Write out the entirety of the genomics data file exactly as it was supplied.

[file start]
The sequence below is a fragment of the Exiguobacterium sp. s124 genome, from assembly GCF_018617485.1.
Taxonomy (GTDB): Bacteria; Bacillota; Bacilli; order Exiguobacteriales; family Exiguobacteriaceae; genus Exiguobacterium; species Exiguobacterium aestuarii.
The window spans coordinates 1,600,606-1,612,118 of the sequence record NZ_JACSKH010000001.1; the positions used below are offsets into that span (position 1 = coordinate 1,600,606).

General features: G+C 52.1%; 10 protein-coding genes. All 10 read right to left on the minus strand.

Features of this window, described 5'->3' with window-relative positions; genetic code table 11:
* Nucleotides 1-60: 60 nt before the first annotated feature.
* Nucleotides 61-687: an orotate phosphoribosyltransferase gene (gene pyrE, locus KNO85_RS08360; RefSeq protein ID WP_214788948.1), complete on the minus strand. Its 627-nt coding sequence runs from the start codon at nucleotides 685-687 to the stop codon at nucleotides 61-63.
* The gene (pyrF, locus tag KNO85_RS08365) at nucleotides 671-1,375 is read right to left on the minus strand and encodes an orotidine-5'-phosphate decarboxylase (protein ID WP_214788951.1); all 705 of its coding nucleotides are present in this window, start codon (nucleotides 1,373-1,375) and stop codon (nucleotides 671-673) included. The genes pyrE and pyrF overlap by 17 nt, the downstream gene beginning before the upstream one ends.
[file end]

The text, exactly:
The sequence below is a fragment of the Exiguobacterium sp. s124 genome, from assembly GCF_018617485.1.
Taxonomy (GTDB): Bacteria; Bacillota; Bacilli; order Exiguobacteriales; family Exiguobacteriaceae; genus Exiguobacterium; species Exiguobacterium aestuarii.
The window spans coordinates 1,600,606-1,612,118 of the sequence record NZ_JACSKH010000001.1; the positions used below are offsets into that span (position 1 = coordinate 1,600,606).

General features: G+C 52.1%; 10 protein-coding genes. All 10 read right to left on the minus strand.

Features of this window, described 5'->3' with window-relative positions; genetic code table 11:
* Nucleotides 1-60: 60 nt before the first annotated feature.
* Nucleotides 61-687: an orotate phosphoribosyltransferase gene (gene pyrE, locus KNO85_RS08360; RefSeq protein ID WP_214788948.1), complete on the minus strand. Its 627-nt coding sequence runs from the start codon at nucleotides 685-687 to the stop codon at nucleotides 61-63.
* The gene (pyrF, locus tag KNO85_RS08365) at nucleotides 671-1,375 is read right to left on the minus strand and encodes an orotidine-5'-phosphate decarboxylase (protein ID WP_214788951.1); all 705 of its coding nucleotides are present in this window, start codon (nucleotides 1,373-1,375) and stop codon (nucleotides 671-673) included. The genes pyrE and pyrF overlap by 17 nt, the downstream gene beginning before the upstream one ends.